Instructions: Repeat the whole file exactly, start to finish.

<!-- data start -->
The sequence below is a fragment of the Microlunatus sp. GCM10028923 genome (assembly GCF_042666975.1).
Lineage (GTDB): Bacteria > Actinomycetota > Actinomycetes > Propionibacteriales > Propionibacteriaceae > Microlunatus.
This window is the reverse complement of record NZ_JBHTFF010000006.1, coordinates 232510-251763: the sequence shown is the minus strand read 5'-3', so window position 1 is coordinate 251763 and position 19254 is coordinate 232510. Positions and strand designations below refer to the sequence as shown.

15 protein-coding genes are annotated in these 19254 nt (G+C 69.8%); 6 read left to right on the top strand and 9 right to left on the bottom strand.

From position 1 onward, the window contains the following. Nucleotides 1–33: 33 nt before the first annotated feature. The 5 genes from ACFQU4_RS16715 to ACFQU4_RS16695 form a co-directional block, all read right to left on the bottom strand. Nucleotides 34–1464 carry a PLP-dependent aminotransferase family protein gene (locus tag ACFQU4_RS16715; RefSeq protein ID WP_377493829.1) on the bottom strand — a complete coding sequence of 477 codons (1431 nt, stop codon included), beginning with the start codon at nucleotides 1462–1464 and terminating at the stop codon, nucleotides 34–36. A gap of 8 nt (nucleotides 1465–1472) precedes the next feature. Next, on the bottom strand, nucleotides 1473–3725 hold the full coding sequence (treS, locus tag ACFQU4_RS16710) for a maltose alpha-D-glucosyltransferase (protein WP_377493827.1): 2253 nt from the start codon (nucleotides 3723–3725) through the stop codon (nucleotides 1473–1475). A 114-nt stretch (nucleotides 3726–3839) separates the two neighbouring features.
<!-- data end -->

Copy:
The sequence below is a fragment of the Microlunatus sp. GCM10028923 genome (assembly GCF_042666975.1).
Lineage (GTDB): Bacteria > Actinomycetota > Actinomycetes > Propionibacteriales > Propionibacteriaceae > Microlunatus.
This window is the reverse complement of record NZ_JBHTFF010000006.1, coordinates 232510-251763: the sequence shown is the minus strand read 5'-3', so window position 1 is coordinate 251763 and position 19254 is coordinate 232510. Positions and strand designations below refer to the sequence as shown.

15 protein-coding genes are annotated in these 19254 nt (G+C 69.8%); 6 read left to right on the top strand and 9 right to left on the bottom strand.

From position 1 onward, the window contains the following. Nucleotides 1–33: 33 nt before the first annotated feature. The 5 genes from ACFQU4_RS16715 to ACFQU4_RS16695 form a co-directional block, all read right to left on the bottom strand. Nucleotides 34–1464 carry a PLP-dependent aminotransferase family protein gene (locus tag ACFQU4_RS16715; RefSeq protein ID WP_377493829.1) on the bottom strand — a complete coding sequence of 477 codons (1431 nt, stop codon included), beginning with the start codon at nucleotides 1462–1464 and terminating at the stop codon, nucleotides 34–36. A gap of 8 nt (nucleotides 1465–1472) precedes the next feature. Next, on the bottom strand, nucleotides 1473–3725 hold the full coding sequence (treS, locus tag ACFQU4_RS16710) for a maltose alpha-D-glucosyltransferase (protein WP_377493827.1): 2253 nt from the start codon (nucleotides 3723–3725) through the stop codon (nucleotides 1473–1475). A 114-nt stretch (nucleotides 3726–3839) separates the two neighbouring features.